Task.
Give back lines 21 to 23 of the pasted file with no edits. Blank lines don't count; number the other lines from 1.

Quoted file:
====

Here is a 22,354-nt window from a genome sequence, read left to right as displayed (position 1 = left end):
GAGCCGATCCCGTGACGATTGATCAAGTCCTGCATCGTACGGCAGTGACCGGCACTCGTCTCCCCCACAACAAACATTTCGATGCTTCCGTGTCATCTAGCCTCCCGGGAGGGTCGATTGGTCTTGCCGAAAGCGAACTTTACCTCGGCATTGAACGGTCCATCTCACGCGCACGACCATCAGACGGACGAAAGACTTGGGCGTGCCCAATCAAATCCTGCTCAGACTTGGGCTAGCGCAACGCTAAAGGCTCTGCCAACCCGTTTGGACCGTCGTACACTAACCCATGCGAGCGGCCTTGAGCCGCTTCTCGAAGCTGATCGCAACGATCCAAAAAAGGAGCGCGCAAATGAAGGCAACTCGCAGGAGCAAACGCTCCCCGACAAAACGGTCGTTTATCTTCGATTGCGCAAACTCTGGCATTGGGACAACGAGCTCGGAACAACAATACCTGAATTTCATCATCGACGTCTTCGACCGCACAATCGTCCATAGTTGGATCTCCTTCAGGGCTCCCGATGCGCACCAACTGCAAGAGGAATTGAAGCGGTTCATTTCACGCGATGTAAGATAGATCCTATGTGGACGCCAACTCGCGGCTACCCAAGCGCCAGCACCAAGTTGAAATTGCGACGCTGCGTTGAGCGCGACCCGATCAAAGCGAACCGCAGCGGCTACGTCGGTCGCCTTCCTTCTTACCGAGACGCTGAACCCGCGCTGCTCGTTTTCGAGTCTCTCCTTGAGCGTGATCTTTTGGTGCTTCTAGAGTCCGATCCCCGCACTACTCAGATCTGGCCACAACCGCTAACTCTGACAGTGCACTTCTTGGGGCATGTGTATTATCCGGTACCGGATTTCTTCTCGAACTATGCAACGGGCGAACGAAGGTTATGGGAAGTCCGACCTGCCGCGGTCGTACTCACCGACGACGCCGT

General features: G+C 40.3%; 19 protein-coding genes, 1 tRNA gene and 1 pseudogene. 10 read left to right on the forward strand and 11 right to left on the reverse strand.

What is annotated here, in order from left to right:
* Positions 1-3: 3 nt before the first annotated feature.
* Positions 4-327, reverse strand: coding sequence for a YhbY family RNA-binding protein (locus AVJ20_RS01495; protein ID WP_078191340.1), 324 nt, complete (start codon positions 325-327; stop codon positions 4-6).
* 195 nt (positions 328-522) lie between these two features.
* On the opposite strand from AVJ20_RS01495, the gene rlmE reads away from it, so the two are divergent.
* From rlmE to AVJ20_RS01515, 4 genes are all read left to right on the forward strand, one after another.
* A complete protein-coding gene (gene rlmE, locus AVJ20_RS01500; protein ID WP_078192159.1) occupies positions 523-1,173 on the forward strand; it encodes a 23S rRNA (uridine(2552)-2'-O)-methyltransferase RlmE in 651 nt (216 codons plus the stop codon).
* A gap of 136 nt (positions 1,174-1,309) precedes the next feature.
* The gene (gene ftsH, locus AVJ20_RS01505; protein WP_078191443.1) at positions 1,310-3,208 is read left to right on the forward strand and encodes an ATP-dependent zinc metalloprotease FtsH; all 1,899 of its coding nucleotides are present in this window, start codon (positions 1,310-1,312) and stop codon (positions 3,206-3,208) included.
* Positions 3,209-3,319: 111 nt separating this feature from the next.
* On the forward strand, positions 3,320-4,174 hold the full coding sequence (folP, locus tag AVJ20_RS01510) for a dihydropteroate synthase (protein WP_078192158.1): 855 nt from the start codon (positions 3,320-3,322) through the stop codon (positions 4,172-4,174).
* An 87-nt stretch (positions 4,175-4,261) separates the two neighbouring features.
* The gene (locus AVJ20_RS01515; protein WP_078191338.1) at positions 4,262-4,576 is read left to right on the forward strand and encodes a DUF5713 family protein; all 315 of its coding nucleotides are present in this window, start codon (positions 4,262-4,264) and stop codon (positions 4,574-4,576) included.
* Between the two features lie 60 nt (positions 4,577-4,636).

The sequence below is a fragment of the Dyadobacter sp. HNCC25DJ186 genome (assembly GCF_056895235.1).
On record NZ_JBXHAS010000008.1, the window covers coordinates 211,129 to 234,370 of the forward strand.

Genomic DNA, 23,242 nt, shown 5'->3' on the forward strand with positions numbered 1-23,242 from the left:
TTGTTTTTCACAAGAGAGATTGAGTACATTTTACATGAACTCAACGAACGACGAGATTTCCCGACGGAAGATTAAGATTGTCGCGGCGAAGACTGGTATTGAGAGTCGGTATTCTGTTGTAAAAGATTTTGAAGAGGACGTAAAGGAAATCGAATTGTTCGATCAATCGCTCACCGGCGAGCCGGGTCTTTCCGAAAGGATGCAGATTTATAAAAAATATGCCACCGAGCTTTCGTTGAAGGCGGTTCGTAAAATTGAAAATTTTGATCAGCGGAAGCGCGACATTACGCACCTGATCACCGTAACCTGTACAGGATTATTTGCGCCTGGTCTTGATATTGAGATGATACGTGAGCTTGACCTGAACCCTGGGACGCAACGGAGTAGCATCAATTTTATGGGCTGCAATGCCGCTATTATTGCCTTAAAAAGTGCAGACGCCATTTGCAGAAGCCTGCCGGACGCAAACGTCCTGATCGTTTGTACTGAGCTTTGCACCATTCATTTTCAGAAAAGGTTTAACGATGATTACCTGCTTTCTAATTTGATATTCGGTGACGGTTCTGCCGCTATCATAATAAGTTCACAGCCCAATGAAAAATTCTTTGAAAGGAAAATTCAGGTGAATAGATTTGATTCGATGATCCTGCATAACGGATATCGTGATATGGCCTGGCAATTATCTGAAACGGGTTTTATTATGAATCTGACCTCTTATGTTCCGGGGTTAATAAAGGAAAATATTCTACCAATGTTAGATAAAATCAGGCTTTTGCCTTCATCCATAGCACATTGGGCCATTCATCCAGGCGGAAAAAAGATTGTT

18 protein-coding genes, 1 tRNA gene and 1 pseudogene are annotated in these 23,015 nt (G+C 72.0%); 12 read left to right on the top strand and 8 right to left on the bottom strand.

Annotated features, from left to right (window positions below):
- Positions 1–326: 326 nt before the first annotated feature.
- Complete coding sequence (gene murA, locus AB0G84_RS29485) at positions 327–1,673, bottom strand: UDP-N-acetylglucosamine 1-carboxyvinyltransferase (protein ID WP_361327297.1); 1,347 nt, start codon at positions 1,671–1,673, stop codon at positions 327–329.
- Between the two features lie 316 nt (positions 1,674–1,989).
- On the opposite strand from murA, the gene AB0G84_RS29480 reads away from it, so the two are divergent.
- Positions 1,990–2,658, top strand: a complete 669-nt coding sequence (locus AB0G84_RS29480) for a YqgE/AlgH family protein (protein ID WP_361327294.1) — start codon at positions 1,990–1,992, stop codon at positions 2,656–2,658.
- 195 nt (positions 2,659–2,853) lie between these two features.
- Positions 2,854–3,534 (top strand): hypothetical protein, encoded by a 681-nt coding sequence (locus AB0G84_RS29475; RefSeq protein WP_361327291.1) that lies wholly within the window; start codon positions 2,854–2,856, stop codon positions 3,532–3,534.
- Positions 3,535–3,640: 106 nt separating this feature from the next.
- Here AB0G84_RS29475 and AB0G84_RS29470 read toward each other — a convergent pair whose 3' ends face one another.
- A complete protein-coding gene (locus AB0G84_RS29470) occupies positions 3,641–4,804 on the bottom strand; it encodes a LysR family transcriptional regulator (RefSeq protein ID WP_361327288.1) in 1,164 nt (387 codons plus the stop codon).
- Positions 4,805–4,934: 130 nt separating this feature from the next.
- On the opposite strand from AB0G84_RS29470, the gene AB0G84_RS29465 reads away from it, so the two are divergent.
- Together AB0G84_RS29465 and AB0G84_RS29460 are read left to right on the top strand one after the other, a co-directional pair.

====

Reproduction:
TTGTTTTTCACAAGAGAGATTGAGTACATTTTACATGAACTCAACGAACGACGAGATTTCCCGACGGAAGATTAAGATTGTCGCGGCGAAGACTGGTATTGAGAGTCGGTATTCTGTTGTAAAAGATTTTGAAGAGGACGTAAAGGAAATCGAATTGTTCGATCAATCGCTCACCGGCGAGCCGGGTCTTTCCGAAAGGATGCAGATTTATAAAAAATATGCCACCGAGCTTTCGTTGAAGGCGGTTCGTAAAATTGAAAATTTTGATCAGCGGAAGCGCGACATTACGCACCTGATCACCGTAACCTGTACAGGATTATTTGCGCCTGGTCTTGATATTGAGATGATACGTGAGCTTGACCTGAACCCTGGGACGCAACGGAGTAGCATCAATTTTATGGGCTGCAATGCCGCTATTATTGCCTTAAAAAGTGCAGACGCCATTTGCAGAAGCCTGCCGGACGCAAACGTCCTGATCGTTTGTACTGAGCTTTGCACCATTCATTTTCAGAAAAGGTTTAACGATGATTACCTGCTTTCTAATTTGATATTCGGTGACGGTTCTGCCGCTATCATAATAAGTTCACAGCCCAATGAAAAATTCTTTGAAAGGAAAATTCAGGTGAATAGATTTGATTCGATGATCCTGCATAACGGATATCGTGATATGGCCTGGCAATTATCTGAAACGGGTTTTATTATGAATCTGACCTCTTATGTTCCGGGGTTAATAAAGGAAAATATTCTACCAATGTTAGATAAAATCAGGCTTTTGCCTTCATCCATAGCACATTGGGCCATTCATCCAGGCGGAAAAAAGATTGTT

18 protein-coding genes, 1 tRNA gene and 1 pseudogene are annotated in these 23,015 nt (G+C 72.0%); 12 read left to right on the top strand and 8 right to left on the bottom strand.

Annotated features, from left to right (window positions below):